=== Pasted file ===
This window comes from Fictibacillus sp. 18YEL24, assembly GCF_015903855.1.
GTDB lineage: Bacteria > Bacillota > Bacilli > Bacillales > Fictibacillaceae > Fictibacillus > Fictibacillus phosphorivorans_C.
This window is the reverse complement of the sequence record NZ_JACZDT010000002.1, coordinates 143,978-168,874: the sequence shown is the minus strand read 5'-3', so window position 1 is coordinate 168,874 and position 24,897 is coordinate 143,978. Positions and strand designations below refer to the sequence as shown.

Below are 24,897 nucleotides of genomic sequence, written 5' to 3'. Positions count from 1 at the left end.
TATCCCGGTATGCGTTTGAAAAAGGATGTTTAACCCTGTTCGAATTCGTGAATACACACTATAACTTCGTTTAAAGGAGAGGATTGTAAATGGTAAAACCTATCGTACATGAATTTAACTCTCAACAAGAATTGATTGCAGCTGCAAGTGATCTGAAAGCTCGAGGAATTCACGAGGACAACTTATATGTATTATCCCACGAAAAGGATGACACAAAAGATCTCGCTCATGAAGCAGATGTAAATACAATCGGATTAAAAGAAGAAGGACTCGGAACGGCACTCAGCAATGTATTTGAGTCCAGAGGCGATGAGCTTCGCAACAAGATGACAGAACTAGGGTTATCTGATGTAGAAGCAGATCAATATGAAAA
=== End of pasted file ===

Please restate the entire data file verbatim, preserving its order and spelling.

This window comes from Fictibacillus sp. 18YEL24, assembly GCF_015903855.1.
GTDB lineage: Bacteria > Bacillota > Bacilli > Bacillales > Fictibacillaceae > Fictibacillus > Fictibacillus phosphorivorans_C.
This window is the reverse complement of the sequence record NZ_JACZDT010000002.1, coordinates 143,978-168,874: the sequence shown is the minus strand read 5'-3', so window position 1 is coordinate 168,874 and position 24,897 is coordinate 143,978. Positions and strand designations below refer to the sequence as shown.

Below are 24,897 nucleotides of genomic sequence, written 5' to 3'. Positions count from 1 at the left end.
TATCCCGGTATGCGTTTGAAAAAGGATGTTTAACCCTGTTCGAATTCGTGAATACACACTATAACTTCGTTTAAAGGAGAGGATTGTAAATGGTAAAACCTATCGTACATGAATTTAACTCTCAACAAGAATTGATTGCAGCTGCAAGTGATCTGAAAGCTCGAGGAATTCACGAGGACAACTTATATGTATTATCCCACGAAAAGGATGACACAAAAGATCTCGCTCATGAAGCAGATGTAAATACAATCGGATTAAAAGAAGAAGGACTCGGAACGGCACTCAGCAATGTATTTGAGTCCAGAGGCGATGAGCTTCGCAACAAGATGACAGAACTAGGGTTATCTGATGTAGAAGCAGATCAATATGAAAA